Am I really getting what I pay for?
There is no free lunch in the world of natural medicine. Natural health products are expensive to make, prepare, extract or synthesize. A less expensive bottle may actually contain less of a particular nutrient or contain inferior, less effective ingredients because you get what you pay for, right? When it comes to quality, the rule of thumb seems to be the higher the price tag, the more effective the product. But, heed caution. In this market – a billion dollar industry – it is still caveat emptor or “buyer beware.”
To help you decide whether the product you’re holding in your hand in the middle of the health food store is reasonably priced you need to study the label. First, look and see what the dosage recommendations are. The product may suggest one or more tablets, capsules, drops or spoonfuls a day. Take note of the dosage. If, for example, a bottle is 25ml in volume and the recommended dose is 5ml (1 tsp) a day, then this will last you 5 days. A 25ml bottle with double the concentration, priced equally, and a recommended dose of 2.5 ml a day will last you twice as long. Remember to always check with your health care provider to know what the right dose is for you.
Reading the fine print
You must also be sure to compare ingredients when comparing price. Natural source vitamins are almost always better than synthetic. The list of ingredients on some natural health care product labels could tax the mind of even a specialist in the field! The challenge is to distinguish real values from misleading marketing. Companies may select ingredients or dosages based on: 1) marketing strategies; 2) published research demonstrating effectiveness; 3) experience of skilled professionals; or 4) some or all.
Many marketing strategies (or games) in the world of natural health products may mislead you. “Label padding” is one of the most notorious. In order to make the ingredient list look longer and more beneficial than it really is, many product marketers do the following:
- Add therapeutically useless amounts of a nutrient or herb. Many nutrients and herbs for example are clinically effective in doses of hundreds if not thousands of milligrams (mg’s), NOT micrograms (mcg). Note: some companies will put doses of 10-50 milligrams in a product just to get it on the list!
- Add “impressive” ingredients. When you could easily be getting many nutrients from a good diet, beware not to spend money on things such as minimal amounts of enzymes, greens formulas, or other dehydrated foods which sometimes do not have much benefit.
- Omit parentheses. Especially with respect to vitamins and minerals, information which is listed in parentheses immediately following the name of the ingredient tells you the form, chelating material or the source of that ingredient. If an ingredient’s form, chelating materials or source is not in parentheses, the actual amount of that ingredient is LESS than the stated amount. Example: By weight, magnesium aspartate is actually only about 20 percent magnesium and the rest (80 percent) is the carrier, aspartate. Therefore, if the ingredient is written magnesium aspartate (without parentheses), you are only getting about 20 percent of the listed amount of magnesium. “Magnesium (aspartate)” on the other hand would indicate 100 percent of the listed amount of magnesium.
- “In a base of.” Many labels lump additional nutritional ingredients together in a “base.” The label then reads “in a base of…” Notice that this kind of labelling does not tell you: 1) the amount of each ingredient in the base; 2) the proportion of the ingredients; 3) the plant part or other source used; or 4) the potency. It is possible that the base contains only poor quality and inadequate doses of filler powder.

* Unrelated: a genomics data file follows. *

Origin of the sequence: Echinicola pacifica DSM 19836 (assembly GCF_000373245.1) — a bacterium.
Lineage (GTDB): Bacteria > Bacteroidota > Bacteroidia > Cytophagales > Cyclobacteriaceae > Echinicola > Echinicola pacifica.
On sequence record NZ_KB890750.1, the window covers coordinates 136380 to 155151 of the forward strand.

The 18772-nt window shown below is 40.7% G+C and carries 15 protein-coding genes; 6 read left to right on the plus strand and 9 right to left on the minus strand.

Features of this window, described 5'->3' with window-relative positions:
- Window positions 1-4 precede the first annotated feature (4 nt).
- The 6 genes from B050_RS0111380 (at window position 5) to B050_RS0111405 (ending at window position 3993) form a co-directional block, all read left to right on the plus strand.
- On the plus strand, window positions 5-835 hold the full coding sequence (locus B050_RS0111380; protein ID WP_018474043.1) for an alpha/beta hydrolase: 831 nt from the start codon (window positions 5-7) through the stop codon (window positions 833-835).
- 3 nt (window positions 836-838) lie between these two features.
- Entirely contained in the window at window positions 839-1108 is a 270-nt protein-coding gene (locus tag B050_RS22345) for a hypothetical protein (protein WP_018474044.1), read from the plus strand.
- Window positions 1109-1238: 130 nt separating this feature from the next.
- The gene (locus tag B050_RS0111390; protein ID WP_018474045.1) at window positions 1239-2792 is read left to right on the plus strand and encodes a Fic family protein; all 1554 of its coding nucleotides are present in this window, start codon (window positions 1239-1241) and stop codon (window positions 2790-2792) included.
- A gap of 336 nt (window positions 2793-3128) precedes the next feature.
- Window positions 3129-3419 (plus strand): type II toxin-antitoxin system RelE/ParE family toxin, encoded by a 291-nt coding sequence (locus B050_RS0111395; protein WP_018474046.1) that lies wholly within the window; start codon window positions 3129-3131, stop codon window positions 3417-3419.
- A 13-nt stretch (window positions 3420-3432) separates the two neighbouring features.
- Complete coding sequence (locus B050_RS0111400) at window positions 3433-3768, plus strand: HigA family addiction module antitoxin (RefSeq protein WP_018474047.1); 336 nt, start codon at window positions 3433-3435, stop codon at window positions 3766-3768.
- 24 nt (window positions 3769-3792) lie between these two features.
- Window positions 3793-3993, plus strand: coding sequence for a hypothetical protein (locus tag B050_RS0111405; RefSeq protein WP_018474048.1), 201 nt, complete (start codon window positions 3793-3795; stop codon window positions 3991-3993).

Know the quality
Some companies exaggerate the quality of their products by using just a tiny amount of a nutrient, herb or vitamin from a superior source and a lot of it from an inferior source – but not specifying how much is from each. This is very common with herbal supplements, but it also happens frequently with minerals.
Example: Calcium (carbonate, citrate-malate) does not tell you how much of the calcium comes from carbonate and how much comes from citrate-malate – it could be as little as one percent calcium from citrate-malate, a much more absorbable form. The label should state the amount or the ratio of each source. I.e. calcium (carbonate): 400mg; calcium (citrate-malate): 100mg OR calcium (4:1 carbonate:citrate-malate).
So, what quality sources of ingredients should you choose?
When it comes to vitamins, for example, they come from a variety of sources such as inorganic salts, organic chelates, coenzyme forms, natural and synthetic, etc. Research shows that some forms are better absorbed and utilized by the body than others. In general, natural vitamin E is better than synthetic; vitamin B coenzymes are better than regular B vitamins; fully reacted chelates (ie. aspartates, picolinates, citrate-malate, glycinates, etc.) are better absorbed and utilized than inorganic salts (carbonates, oxides, sulfates, etc.). Look for brands that include well studied and documented forms and beware of brands that contain “fad” or “trendy” ingredients.
But the days of intense scepticism are slowly but surely becoming a thing of the past. Take a look at the Natural Health Products Directorate, a Health Canada initiative. More and more, we are assured as Canadians that we have ready access to natural health products that are safe, effective and of high quality, while our government respects our freedom of choice and philosophical and cultural diversity. Learn more at http://www.hc-sc.gc.ca/ahc-asc/branch-dirgen/hpfb-dgpsa/nhpd-dpsn/index-eng.php